The geography of belonging: the experience of birthing at home for First Nations women

Health Place. 2010 Jul;16(4):638-45. doi: 10.1016/j.healthplace.2010.02.001. Epub 2010 Feb 10.


The number of rural hospitals offering maternity care in British Columbia has significantly declined since 2000, mirroring trends of closures and service reductions across Canada. The impact on Aboriginal women is significant, contributing to negative maternal and newborn health and social outcomes. The present qualitative case study explored the importance of local birth for Aboriginal women from a remote BC community after the closure of local maternity services. Data collection consisted of 12 interviews and 55 completed surveys. The average participant age was 32 years old at the time of the study. From the perspective of losing local services, participants expressed the importance of local birth in reinforcing the attributes that contributed to their identities, including the importance of community and kinship ties and the strength of ties to their traditional territory.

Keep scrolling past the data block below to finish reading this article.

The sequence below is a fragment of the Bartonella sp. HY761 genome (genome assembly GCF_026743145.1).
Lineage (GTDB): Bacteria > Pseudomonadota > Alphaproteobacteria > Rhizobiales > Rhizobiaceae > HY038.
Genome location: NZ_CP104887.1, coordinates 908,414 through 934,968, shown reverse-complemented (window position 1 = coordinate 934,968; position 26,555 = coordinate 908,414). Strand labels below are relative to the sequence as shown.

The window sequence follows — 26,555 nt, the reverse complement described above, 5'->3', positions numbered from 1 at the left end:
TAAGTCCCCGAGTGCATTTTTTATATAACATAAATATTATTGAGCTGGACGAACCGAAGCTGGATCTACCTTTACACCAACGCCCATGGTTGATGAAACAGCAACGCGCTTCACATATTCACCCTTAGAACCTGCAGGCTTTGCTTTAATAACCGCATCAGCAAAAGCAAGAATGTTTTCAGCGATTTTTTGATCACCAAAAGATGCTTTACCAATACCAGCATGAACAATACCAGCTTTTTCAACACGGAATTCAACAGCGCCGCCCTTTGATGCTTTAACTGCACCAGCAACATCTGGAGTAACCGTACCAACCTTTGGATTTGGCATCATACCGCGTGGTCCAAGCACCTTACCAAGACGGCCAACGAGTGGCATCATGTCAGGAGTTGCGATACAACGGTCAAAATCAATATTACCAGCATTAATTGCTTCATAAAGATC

Publication types

  • Research Support, Non-U.S. Gov't

MeSH terms

  • Adult
  • Attitude to Health / ethnology*
  • British Columbia
  • Community Participation
  • Community-Based Participatory Research
  • Female
  • Health Facility Closure
  • Health Services Accessibility
  • Home Childbirth / psychology*
  • Humans
  • Indians, North American / ethnology*
  • Maternal Health Services
  • Mothers / psychology*
  • Pregnancy
  • Qualitative Research
  • Residence Characteristics*
  • Rural Health Services
  • Social Identification
  • Social Support
  • Surveys and Questionnaires
  • Travel*